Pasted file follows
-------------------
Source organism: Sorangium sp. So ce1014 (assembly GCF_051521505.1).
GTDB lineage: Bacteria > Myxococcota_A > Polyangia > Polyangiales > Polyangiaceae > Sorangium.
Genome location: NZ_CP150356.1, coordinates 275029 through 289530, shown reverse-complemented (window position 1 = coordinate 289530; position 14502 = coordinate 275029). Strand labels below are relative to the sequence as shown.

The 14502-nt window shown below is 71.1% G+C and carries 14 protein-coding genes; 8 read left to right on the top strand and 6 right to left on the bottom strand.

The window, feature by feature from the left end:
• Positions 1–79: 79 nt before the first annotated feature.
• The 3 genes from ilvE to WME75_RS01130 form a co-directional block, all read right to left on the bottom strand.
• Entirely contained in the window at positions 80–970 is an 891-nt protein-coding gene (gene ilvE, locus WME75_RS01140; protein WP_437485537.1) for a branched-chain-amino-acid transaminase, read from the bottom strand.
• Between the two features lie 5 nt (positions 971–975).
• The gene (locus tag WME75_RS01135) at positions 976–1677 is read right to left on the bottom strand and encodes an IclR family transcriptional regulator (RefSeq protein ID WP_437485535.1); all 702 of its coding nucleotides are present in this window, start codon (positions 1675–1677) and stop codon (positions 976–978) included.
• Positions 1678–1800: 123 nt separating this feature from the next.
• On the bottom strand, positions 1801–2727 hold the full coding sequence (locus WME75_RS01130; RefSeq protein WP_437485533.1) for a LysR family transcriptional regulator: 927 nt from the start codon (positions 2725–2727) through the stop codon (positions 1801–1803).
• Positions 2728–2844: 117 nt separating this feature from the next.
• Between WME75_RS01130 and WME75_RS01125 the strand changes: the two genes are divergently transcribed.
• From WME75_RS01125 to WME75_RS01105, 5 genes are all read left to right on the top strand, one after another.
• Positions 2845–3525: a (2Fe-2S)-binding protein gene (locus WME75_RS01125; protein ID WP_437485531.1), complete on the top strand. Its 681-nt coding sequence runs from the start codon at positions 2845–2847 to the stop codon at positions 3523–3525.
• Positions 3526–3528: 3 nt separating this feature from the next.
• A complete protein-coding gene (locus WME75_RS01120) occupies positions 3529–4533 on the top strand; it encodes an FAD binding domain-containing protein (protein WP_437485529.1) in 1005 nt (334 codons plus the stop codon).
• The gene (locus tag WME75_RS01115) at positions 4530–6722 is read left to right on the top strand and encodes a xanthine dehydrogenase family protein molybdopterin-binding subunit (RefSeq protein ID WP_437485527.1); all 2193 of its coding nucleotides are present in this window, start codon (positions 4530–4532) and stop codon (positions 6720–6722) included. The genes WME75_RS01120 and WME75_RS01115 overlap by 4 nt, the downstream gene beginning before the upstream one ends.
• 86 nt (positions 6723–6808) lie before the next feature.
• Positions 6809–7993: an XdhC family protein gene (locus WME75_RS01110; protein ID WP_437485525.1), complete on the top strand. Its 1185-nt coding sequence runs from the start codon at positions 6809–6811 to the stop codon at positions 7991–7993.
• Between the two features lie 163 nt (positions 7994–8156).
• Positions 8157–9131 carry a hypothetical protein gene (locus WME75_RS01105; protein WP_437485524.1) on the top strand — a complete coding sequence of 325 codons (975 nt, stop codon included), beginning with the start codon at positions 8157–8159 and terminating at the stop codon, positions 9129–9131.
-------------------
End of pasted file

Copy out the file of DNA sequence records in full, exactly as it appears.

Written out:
Source organism: Sorangium sp. So ce1014 (assembly GCF_051521505.1).
GTDB lineage: Bacteria > Myxococcota_A > Polyangia > Polyangiales > Polyangiaceae > Sorangium.
Genome location: NZ_CP150356.1, coordinates 275029 through 289530, shown reverse-complemented (window position 1 = coordinate 289530; position 14502 = coordinate 275029). Strand labels below are relative to the sequence as shown.

The 14502-nt window shown below is 71.1% G+C and carries 14 protein-coding genes; 8 read left to right on the top strand and 6 right to left on the bottom strand.

The window, feature by feature from the left end:
• Positions 1–79: 79 nt before the first annotated feature.
• The 3 genes from ilvE to WME75_RS01130 form a co-directional block, all read right to left on the bottom strand.
• Entirely contained in the window at positions 80–970 is an 891-nt protein-coding gene (gene ilvE, locus WME75_RS01140; protein WP_437485537.1) for a branched-chain-amino-acid transaminase, read from the bottom strand.
• Between the two features lie 5 nt (positions 971–975).
• The gene (locus tag WME75_RS01135) at positions 976–1677 is read right to left on the bottom strand and encodes an IclR family transcriptional regulator (RefSeq protein ID WP_437485535.1); all 702 of its coding nucleotides are present in this window, start codon (positions 1675–1677) and stop codon (positions 976–978) included.
• Positions 1678–1800: 123 nt separating this feature from the next.
• On the bottom strand, positions 1801–2727 hold the full coding sequence (locus WME75_RS01130; RefSeq protein WP_437485533.1) for a LysR family transcriptional regulator: 927 nt from the start codon (positions 2725–2727) through the stop codon (positions 1801–1803).
• Positions 2728–2844: 117 nt separating this feature from the next.
• Between WME75_RS01130 and WME75_RS01125 the strand changes: the two genes are divergently transcribed.
• From WME75_RS01125 to WME75_RS01105, 5 genes are all read left to right on the top strand, one after another.
• Positions 2845–3525: a (2Fe-2S)-binding protein gene (locus WME75_RS01125; protein ID WP_437485531.1), complete on the top strand. Its 681-nt coding sequence runs from the start codon at positions 2845–2847 to the stop codon at positions 3523–3525.
• Positions 3526–3528: 3 nt separating this feature from the next.
• A complete protein-coding gene (locus WME75_RS01120) occupies positions 3529–4533 on the top strand; it encodes an FAD binding domain-containing protein (protein WP_437485529.1) in 1005 nt (334 codons plus the stop codon).
• The gene (locus tag WME75_RS01115) at positions 4530–6722 is read left to right on the top strand and encodes a xanthine dehydrogenase family protein molybdopterin-binding subunit (RefSeq protein ID WP_437485527.1); all 2193 of its coding nucleotides are present in this window, start codon (positions 4530–4532) and stop codon (positions 6720–6722) included. The genes WME75_RS01120 and WME75_RS01115 overlap by 4 nt, the downstream gene beginning before the upstream one ends.
• 86 nt (positions 6723–6808) lie before the next feature.
• Positions 6809–7993: an XdhC family protein gene (locus WME75_RS01110; protein ID WP_437485525.1), complete on the top strand. Its 1185-nt coding sequence runs from the start codon at positions 6809–6811 to the stop codon at positions 7991–7993.
• Between the two features lie 163 nt (positions 7994–8156).
• Positions 8157–9131 carry a hypothetical protein gene (locus WME75_RS01105; protein WP_437485524.1) on the top strand — a complete coding sequence of 325 codons (975 nt, stop codon included), beginning with the start codon at positions 8157–8159 and terminating at the stop codon, positions 9129–9131.